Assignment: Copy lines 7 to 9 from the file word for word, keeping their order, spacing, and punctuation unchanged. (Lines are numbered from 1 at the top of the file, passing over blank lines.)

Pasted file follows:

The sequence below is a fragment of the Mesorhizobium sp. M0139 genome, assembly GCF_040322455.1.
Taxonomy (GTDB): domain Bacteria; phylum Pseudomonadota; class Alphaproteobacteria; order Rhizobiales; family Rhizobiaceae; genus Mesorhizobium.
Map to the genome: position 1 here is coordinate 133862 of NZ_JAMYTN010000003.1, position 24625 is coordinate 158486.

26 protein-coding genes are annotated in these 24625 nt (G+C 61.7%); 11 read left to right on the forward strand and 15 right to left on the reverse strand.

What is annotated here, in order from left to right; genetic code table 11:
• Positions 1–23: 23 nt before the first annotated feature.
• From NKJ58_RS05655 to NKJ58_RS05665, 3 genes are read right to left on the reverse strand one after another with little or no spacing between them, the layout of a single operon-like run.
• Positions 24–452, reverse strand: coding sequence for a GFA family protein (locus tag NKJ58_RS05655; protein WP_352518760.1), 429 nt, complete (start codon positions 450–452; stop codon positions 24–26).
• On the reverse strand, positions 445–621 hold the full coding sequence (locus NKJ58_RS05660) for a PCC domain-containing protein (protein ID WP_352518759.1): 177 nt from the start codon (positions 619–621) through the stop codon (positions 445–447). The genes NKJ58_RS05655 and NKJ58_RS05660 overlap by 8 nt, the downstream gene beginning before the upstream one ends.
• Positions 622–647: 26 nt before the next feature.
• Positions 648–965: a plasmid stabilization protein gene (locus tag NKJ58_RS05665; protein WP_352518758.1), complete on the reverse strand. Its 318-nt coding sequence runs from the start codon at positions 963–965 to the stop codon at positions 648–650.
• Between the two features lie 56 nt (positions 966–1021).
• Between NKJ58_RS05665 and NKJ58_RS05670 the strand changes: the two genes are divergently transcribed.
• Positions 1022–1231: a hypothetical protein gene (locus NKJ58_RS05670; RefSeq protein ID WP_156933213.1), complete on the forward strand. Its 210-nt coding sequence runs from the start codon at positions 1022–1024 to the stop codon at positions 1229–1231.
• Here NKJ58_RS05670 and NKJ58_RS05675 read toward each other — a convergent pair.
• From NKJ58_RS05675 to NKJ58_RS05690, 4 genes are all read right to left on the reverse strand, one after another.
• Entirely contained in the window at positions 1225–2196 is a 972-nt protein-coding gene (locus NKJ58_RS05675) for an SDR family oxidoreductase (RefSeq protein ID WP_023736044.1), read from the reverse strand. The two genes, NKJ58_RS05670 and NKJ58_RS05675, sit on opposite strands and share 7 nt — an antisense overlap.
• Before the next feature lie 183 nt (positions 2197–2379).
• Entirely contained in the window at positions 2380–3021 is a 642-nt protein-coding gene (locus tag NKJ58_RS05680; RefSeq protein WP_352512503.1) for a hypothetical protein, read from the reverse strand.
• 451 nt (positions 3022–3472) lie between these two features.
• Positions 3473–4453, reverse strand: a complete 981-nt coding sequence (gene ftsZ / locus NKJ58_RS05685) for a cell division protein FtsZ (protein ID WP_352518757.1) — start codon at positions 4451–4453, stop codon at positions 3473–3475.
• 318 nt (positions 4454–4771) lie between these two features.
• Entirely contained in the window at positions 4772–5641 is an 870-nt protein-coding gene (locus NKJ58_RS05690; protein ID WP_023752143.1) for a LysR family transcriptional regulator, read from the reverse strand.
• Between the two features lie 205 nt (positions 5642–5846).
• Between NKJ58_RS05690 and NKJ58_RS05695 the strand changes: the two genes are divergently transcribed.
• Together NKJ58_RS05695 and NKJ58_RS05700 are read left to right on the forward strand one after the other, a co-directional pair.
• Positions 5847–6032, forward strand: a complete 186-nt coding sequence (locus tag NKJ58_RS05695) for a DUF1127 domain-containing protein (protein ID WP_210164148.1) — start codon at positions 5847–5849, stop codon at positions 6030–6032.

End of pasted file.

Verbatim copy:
• From NKJ58_RS05655 to NKJ58_RS05665, 3 genes are read right to left on the reverse strand one after another with little or no spacing between them, the layout of a single operon-like run.
• Positions 24–452, reverse strand: coding sequence for a GFA family protein (locus tag NKJ58_RS05655; protein WP_352518760.1), 429 nt, complete (start codon positions 450–452; stop codon positions 24–26).
• On the reverse strand, positions 445–621 hold the full coding sequence (locus NKJ58_RS05660) for a PCC domain-containing protein (protein ID WP_352518759.1): 177 nt from the start codon (positions 619–621) through the stop codon (positions 445–447). The genes NKJ58_RS05655 and NKJ58_RS05660 overlap by 8 nt, the downstream gene beginning before the upstream one ends.